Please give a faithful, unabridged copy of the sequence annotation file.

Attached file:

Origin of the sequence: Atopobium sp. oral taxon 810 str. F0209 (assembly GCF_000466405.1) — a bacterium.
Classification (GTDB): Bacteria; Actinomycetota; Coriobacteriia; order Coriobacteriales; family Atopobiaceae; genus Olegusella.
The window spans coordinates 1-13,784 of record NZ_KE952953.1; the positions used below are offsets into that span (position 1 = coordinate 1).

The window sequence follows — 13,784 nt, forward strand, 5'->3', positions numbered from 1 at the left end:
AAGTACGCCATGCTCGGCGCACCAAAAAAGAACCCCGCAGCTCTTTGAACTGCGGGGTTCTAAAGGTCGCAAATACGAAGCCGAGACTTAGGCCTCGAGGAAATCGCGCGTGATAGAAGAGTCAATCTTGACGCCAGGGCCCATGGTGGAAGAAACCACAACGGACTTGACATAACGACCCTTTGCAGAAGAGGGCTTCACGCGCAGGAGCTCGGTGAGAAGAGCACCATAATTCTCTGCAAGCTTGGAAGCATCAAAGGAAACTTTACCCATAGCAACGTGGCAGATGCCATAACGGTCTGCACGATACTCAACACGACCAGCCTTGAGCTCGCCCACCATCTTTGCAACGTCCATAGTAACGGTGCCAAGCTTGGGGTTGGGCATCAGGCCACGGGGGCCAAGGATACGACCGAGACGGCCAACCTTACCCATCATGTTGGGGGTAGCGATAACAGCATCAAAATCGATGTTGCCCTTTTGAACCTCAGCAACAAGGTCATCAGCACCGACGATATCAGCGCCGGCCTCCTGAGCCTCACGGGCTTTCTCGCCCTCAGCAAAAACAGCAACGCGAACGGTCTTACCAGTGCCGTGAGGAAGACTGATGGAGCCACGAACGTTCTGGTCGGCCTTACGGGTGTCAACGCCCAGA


Origin of the sequence: Atopobium sp. oral taxon 810 str. F0209 (assembly GCF_000466405.1) — a bacterium.
Classification (GTDB): Bacteria; Actinomycetota; Coriobacteriia; order Coriobacteriales; family Atopobiaceae; genus Olegusella.
The window spans coordinates 1-13,784 of record NZ_KE952953.1; the positions used below are offsets into that span (position 1 = coordinate 1).

The window sequence follows — 13,784 nt, forward strand, 5'->3', positions numbered from 1 at the left end:
AAGTACGCCATGCTCGGCGCACCAAAAAAGAACCCCGCAGCTCTTTGAACTGCGGGGTTCTAAAGGTCGCAAATACGAAGCCGAGACTTAGGCCTCGAGGAAATCGCGCGTGATAGAAGAGTCAATCTTGACGCCAGGGCCCATGGTGGAAGAAACCACAACGGACTTGACATAACGACCCTTTGCAGAAGAGGGCTTCACGCGCAGGAGCTCGGTGAGAAGAGCACCATAATTCTCTGCAAGCTTGGAAGCATCAAAGGAAACTTTACCCATAGCAACGTGGCAGATGCCATAACGGTCTGCACGATACTCAACACGACCAGCCTTGAGCTCGCCCACCATCTTTGCAACGTCCATAGTAACGGTGCCAAGCTTGGGGTTGGGCATCAGGCCACGGGGGCCAAGGATACGACCGAGACGGCCAACCTTACCCATCATGTTGGGGGTAGCGATAACAGCATCAAAATCGATGTTGCCCTTTTGAACCTCAGCAACAAGGTCATCAGCACCGACGATATCAGCGCCGGCCTCCTGAGCCTCACGGGCTTTCTCGCCCTCAGCAAAAACAGCAACGCGAACGGTCTTACCAGTGCCGTGAGGAAGACTGATGGAGCCACGAACGTTCTGGTCGGCCTTACGGGTGTCAACGCCCAGA